No. 21 East Common was our second house at Harpenden. For a short while we lived in a house further down the row, where my sister was born (1909). We moved to 21 just before I was born in 1912. He then had a proper Studio (upstairs, right of the stairs). The main bedroom was left of stairs and there were two bedrooms and a bathroom at the back. One bedroom was often damp and all sorts of things were done to cure it. EH said it was built of the worst bricks in Harpenden. This room and the kitchen below were additions to the house built not long before we took it over. We paid 15 shillings (75p) a week rent. There was a bicycle shed and a coal shed at the back. The Music Room (below the Studio) was our lounge and also was used for pupils. It was very homely. A Bechstein Grand and later an upright when finances forced the sale of the Grand, stood in one corner, a music case with shelves all marked alphabetically, in the other. A roaring fire in winter, sketches on the walls, a deep blue Wilton carpet and some very comfortable chairs. The walls were papered half way up in Morris paper with a deep blue motif and the top left plain for pictures. We had a Queen Anne desk, Sheraton table for cards and some Trafalgar chairs. My father loved antiques and had very good taste. My mother cared nothing for furniture or such-like. So long as she had a piano and a bed she was satisfied. We never went anywhere for holidays unless she had access to a decent piano – even when camping at Waterend, she had the use of a superb Grand daily for four hours in Waterend farmhouse, then owned by the Capon family who seemed to like us. We went very often and let our home on East Common.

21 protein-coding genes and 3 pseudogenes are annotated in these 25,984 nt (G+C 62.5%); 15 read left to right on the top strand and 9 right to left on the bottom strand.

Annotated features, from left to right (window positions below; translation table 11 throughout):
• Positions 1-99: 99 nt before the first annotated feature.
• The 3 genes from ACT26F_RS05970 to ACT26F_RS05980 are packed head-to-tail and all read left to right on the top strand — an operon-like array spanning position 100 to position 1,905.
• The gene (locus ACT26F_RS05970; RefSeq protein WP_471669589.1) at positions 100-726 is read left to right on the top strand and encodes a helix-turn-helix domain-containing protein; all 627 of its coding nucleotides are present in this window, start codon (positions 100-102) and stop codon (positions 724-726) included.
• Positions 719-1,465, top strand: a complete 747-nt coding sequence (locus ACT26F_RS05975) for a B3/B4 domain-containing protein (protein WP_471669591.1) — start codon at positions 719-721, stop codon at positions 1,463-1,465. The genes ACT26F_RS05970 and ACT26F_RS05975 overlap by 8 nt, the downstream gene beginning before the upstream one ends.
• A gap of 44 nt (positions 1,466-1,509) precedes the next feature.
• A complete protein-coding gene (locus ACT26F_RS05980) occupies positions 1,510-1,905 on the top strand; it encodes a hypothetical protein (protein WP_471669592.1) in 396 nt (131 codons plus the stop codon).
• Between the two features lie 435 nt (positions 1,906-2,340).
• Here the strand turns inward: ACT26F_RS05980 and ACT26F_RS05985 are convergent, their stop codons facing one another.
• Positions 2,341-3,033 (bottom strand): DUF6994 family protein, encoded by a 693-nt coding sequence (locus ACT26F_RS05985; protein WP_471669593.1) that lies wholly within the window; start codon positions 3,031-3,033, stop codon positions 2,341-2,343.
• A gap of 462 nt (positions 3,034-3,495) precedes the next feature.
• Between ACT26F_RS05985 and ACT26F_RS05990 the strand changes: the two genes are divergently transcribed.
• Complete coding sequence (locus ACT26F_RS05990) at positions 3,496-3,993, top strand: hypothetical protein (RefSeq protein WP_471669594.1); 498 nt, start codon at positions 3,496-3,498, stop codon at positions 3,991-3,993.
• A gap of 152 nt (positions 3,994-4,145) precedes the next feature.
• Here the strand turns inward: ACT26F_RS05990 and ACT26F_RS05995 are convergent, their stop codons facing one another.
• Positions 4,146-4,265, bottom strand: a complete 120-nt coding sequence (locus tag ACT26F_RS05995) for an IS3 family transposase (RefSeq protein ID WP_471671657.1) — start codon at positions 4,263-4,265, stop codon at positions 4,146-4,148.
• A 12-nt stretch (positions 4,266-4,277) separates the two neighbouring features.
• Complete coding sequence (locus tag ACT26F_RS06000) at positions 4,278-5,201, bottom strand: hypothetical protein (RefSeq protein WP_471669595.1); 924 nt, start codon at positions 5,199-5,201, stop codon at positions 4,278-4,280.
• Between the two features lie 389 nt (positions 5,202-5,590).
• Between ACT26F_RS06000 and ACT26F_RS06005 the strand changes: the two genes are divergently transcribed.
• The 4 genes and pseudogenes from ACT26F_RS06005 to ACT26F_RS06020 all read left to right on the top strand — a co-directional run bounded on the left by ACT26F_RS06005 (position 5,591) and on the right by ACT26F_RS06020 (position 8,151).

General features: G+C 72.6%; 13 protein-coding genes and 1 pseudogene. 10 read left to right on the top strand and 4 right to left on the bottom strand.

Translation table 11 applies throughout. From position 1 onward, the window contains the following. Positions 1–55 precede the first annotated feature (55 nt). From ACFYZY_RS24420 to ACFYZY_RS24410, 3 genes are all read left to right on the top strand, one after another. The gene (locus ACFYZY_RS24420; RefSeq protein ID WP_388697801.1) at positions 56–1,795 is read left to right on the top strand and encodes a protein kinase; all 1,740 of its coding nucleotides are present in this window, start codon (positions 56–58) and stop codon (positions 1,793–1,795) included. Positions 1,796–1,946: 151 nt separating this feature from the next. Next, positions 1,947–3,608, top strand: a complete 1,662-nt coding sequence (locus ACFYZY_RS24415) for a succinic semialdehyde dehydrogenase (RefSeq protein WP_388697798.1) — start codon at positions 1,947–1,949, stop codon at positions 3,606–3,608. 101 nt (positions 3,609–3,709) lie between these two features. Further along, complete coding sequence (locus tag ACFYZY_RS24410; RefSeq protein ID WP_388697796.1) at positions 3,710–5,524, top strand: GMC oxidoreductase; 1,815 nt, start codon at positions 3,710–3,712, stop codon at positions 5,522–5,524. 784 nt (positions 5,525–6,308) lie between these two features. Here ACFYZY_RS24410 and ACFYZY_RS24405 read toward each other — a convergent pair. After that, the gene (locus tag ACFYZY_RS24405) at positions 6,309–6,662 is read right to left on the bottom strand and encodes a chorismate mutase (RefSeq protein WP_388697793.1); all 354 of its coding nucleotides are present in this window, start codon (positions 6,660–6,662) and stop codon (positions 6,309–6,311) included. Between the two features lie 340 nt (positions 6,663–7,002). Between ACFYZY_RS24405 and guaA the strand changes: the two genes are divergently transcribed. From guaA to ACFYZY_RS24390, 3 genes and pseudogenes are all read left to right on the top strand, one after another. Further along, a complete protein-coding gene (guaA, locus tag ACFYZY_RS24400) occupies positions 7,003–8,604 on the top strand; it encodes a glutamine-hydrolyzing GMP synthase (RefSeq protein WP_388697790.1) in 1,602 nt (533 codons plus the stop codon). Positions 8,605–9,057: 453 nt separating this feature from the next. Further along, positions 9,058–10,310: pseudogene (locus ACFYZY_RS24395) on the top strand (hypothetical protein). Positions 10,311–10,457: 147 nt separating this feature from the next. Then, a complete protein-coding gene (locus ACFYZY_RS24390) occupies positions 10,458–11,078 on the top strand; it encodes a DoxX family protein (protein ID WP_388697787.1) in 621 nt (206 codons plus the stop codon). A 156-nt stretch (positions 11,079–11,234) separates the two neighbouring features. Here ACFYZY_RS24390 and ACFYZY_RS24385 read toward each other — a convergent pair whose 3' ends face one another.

The back (newer) kitchen was always rather terrifying to me as it was built over a well. The old kitchen behind the dining room had an ancient range in it which we used for putting Wellingtons and garden boots on and covered with a curtain. This room was often used as a bedroom when we had LRAM students living in (for a year’s stretch) as they were put upstairs and we were put downstairs. Later on, after my father’s death, before we left, we had paying guests, always from Rothamsted Experimental Station, so again we were put downstairs to sleep. We had numerous cats and always one dog. The cats slept in this kitchen and usually on my feet if we were there.
The Sitting room (dining room) on the right of the stairs under the main bedroom was the most used room. We had a large table with leaves, two armchairs, a bookcase all the way up one wall and some very good antique chairs which we treated rather roughly. However they have survived to this day and though done up once and re-covered are still in use.